12 Things I Learned in 12 Months of Working on My Startup

Just a few short weeks ago, I started my startup. My initial idea was only 12 months long before I found my app on the App Store. These were the 12 most exciting, challenging and fun months in my entire life.

Before we dive deeper, a quick disclaimer. My startup it’s not a “standard” startup – I bootstrapped, I formed an LLC and not a corporation, and I don’t plan to sell it in a few years.

My experience in global technology consulting and manufacturing spans 15 years. The good news is I am familiar with engineering. However, the bad news is that I did not know about other aspects of starting up a business. I was forced to do it again (and still am!).

Below are the lessons that I wish someone would have taught me one year ago. Enjoy!

1 – Good ideas need space

I once was listening to an entrepreneurship podcast, and the podcast host said, “95% of my ideas came to me in the sauna.” And I thought to myself, “That is 100% true!” In December of 2020 I felt that I was ready to start my own business. The only problem was – I didn’t know what business I wanted to start.

After thinking it over for several weeks, I finally came up with something. It didn’t work. And then I was laying on the tattoo table getting my tattoo done, staring at the ceiling and doing nothing, and this idea, this perfect idea, just popped into my head – and I’m not even kidding.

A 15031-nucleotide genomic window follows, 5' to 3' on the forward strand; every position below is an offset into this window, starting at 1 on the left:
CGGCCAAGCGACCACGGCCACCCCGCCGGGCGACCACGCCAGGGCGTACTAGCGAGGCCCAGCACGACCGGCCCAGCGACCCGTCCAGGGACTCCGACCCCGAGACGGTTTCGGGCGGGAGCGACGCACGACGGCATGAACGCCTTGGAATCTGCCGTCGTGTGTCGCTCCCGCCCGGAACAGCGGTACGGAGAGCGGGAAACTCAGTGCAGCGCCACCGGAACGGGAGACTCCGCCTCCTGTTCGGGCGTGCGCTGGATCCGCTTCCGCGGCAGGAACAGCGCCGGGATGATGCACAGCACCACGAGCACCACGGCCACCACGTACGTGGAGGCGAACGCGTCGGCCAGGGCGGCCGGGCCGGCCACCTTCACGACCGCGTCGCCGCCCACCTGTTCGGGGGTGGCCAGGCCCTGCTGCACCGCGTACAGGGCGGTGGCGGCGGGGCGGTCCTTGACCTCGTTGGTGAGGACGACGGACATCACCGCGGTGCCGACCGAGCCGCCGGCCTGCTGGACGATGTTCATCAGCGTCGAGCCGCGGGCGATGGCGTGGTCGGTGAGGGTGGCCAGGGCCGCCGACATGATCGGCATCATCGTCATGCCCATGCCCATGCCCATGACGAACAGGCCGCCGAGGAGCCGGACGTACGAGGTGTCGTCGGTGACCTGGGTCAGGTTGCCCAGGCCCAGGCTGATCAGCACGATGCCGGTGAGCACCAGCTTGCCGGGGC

Banner 3

So next time you are trying to come up with an idea, or make an important decision – go get a tattoo. Joking! Joking aside, it’s important to slow down and allow your mind space to breath. You can trust me.

2 – Choosing a brand name is harder than you think 

Alright, now you have this awesome idea, let’s pick a name for your future company! For me, it was certainly more challenging than I imagined.

It’s not just finding the name that is catchy, matches your brand and your vision and is not used anywhere yet (which is already pretty hard!). Did you consider the domain name as well? What about your social media accounts as well? Oh, and by the way, don’t forget the trademark!

My first attempt at naming my startup failed. I hired someone to help me. The investment was well worth it.

3 – You need a team from the start

It’s so tempting to do everything by yourself, especially if your budget is tight and/or if you are an expert in your area. My technology experience led to many people asking me (and still asking) if the app would be developed by me. 

From the beginning, I understood that it was better to be a visionary than an executor. First, I hired an agency to do the design and secondly for the development. Again, it was worth every penny. 

4 – Hold on to your vision 

You have to start with a clear vision. You know exactly what you want to achieve and why it’s important.

Next, you can start taking small steps towards turning your idea into a product. Each step makes sense. But, you may find yourself looking at a half-baked product after only a few months.

The danger here is that every step might in fact be a tiny deviation from your vision, but it’s so small you don’t notice it. These steps are cumulative and eventually, deviation will become noticeable.

This will help you avoid it or minimize its impact. If necessary, adjust.

5 – Pick your partners not just for the talent, but also for maturity

After falling in love with the work of this agency, I decided to hire them. The agency had very skilled designers. All the designers quit the agency in 3 months, as the founder of the agency treated them and me poorly.